Invite the Experts

By: Mary Kienstra on: June 23, 2016  in: #tlap, author, Engagement, , ,

Why is it that our students will sit and listen to total strangers in a way that they would never listen to their teacher? When we invite the experts to our classrooms, our students learn from primary sources.  They hear real information and listen in a new way.

Last year, I invited experts of all kinds to come to my class.  Some of the experts accepted my invitation, some did not, but we met so many interesting people and extended learning to places we’d never been before.  I learned that people are generally very happy to share their knowledge with students.

When we studied mysteries, I invited our local police forensics experts to tell my students about solving real life mysteries.  These experts set up a crime scene in my classroom and taught my students about how they collect information to solve crimes.  I left the crime scene tape up for several days – it was too amazing to take down.  Click here to see my full post.

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When my classroom became a crime scene

 

When we studied sharks, my students met Chris Fischer, the founder of Ocearch, a shark research organization.  They carefully wrote questions and interacted with Chris via Skype.  That was a day they won’t soon forget as his passion for his topic made quite an impression on them. Click here to see my full post.

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4th graders learning from Chris Fischer of Ocearch

My students met several authors via Skype this year and I think the authors enjoyed meeting the kids as much as the kids enjoyed meeting them.   I contacted authors on Twitter and set up times for them to meet my class.  Each time we met an author, the kids’ interest in their books soared.  Click here to see the post about when we met Cassie Beasley. Click here to see how we met Dan Gutman.

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Cassie Beasley telling my students about her debut novel, Circus Mirandus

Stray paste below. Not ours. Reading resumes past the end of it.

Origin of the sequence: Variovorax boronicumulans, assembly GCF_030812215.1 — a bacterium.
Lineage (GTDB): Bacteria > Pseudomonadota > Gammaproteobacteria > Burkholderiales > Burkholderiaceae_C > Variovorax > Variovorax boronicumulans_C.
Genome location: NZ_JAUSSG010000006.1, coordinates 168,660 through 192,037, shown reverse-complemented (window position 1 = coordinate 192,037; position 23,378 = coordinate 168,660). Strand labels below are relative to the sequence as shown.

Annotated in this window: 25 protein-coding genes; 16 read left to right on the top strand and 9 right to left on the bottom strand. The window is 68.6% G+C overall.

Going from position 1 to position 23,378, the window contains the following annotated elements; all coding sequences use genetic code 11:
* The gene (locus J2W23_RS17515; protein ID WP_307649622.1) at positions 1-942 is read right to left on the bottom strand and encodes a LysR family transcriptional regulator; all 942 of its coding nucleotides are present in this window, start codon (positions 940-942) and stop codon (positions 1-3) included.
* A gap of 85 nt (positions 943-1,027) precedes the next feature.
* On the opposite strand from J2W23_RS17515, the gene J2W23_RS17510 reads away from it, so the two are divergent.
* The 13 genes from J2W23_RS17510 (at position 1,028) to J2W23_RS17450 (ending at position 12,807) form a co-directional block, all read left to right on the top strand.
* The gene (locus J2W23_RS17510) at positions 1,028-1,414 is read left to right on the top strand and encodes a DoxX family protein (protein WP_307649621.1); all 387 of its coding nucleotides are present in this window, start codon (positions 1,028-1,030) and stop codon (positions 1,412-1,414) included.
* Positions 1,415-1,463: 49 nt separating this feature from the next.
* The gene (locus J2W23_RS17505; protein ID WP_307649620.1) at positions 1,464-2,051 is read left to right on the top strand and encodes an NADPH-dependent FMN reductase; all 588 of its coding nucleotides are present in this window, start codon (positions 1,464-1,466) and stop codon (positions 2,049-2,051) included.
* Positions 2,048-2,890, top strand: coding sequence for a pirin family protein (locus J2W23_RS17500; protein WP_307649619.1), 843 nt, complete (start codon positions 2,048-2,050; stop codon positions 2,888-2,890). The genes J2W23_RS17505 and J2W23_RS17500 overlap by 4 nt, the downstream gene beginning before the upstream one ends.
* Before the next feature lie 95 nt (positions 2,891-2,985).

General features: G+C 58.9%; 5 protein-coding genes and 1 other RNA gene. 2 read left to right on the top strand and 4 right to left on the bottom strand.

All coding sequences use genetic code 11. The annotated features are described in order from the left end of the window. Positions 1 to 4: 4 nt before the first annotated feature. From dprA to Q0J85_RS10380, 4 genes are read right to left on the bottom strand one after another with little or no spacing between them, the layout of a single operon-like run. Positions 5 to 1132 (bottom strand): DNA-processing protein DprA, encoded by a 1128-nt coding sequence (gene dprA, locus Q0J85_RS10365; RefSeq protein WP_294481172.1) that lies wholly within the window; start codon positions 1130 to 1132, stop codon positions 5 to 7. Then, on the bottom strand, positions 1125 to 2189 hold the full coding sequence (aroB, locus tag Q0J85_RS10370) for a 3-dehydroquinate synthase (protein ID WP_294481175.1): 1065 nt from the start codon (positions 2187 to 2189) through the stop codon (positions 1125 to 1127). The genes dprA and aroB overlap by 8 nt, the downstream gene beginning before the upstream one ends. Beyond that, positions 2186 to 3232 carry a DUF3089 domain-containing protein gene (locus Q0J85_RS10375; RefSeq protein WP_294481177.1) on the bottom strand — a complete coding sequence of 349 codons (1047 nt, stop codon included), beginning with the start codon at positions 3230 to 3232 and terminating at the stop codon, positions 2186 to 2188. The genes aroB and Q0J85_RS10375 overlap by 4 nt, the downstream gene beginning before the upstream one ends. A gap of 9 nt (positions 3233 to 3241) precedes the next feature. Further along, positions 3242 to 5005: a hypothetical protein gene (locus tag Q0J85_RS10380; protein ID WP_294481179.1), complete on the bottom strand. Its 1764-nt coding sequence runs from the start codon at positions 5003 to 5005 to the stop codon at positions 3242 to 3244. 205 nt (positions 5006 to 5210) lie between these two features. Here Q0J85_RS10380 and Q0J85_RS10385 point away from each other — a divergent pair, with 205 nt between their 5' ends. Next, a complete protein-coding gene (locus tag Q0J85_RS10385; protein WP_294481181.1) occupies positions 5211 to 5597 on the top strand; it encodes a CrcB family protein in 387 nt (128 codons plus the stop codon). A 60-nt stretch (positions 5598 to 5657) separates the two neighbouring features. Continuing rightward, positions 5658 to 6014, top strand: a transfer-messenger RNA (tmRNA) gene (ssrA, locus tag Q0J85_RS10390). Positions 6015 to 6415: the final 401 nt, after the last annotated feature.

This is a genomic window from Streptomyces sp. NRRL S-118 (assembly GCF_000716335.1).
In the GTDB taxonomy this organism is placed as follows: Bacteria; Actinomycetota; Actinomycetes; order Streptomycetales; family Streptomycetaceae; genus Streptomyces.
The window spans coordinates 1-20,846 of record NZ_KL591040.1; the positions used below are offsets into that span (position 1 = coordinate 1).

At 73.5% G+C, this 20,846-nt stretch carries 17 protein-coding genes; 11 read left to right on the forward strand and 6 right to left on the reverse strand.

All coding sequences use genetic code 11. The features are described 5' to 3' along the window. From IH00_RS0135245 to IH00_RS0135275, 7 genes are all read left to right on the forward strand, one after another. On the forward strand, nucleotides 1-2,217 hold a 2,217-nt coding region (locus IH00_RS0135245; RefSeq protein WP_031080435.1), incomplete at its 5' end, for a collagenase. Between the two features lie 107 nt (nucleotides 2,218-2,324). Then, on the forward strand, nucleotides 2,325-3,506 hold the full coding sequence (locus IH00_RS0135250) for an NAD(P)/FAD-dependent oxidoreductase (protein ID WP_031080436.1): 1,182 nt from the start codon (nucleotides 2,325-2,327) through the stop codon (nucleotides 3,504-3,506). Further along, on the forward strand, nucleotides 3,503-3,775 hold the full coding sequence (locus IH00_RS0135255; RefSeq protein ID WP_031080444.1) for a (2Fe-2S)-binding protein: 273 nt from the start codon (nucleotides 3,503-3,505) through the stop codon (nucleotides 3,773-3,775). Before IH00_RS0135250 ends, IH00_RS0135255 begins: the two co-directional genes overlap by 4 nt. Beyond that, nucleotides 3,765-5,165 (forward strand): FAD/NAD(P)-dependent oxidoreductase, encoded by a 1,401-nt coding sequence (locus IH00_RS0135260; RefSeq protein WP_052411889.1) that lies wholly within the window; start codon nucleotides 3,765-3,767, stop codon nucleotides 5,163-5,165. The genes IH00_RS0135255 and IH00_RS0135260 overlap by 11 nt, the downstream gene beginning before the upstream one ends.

Another expert that visited my class was my sister, Julie Smith, who posed as the judge for “The Trial of Sponge Bob.”   Julie joined our class via Skype to hear the evidence from each side and provide a verdict.  I could have been the judge, but having an “expert” as the judge made this project much more engaging.  Click here to see my full post.

 

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Judge Julie in the Trial of Sponge Bob

 

The Stock Market Game was a huge success in my math class this year.  I don’t know anything about stocks, so I invited an expert.  A representative from the Stock Market Game who is affiliated with Northern Illinois University joined my class in person to talk about the stock market.  She taught my students so much about buying and selling stocks – things I would never have known. See my full post here.

Next year I hope to host even more experts in my classroom.  Heidi Jones (@MrsJones_Merton on Twitter) presented a session at USM Summer Spark on “Tear Down This Wall” about how to open your classroom to the world.  She suggested Global Read Aloud and Mystery Skype as examples of ways to connect with kids around the world.

Social media and internet connections allow our students to interact with experts from around the world.  Kids need to know that we can learn from people any where, not just in our own school.  What are you doing to show your students the world of experts?  Isn’t it exciting to invite the experts?

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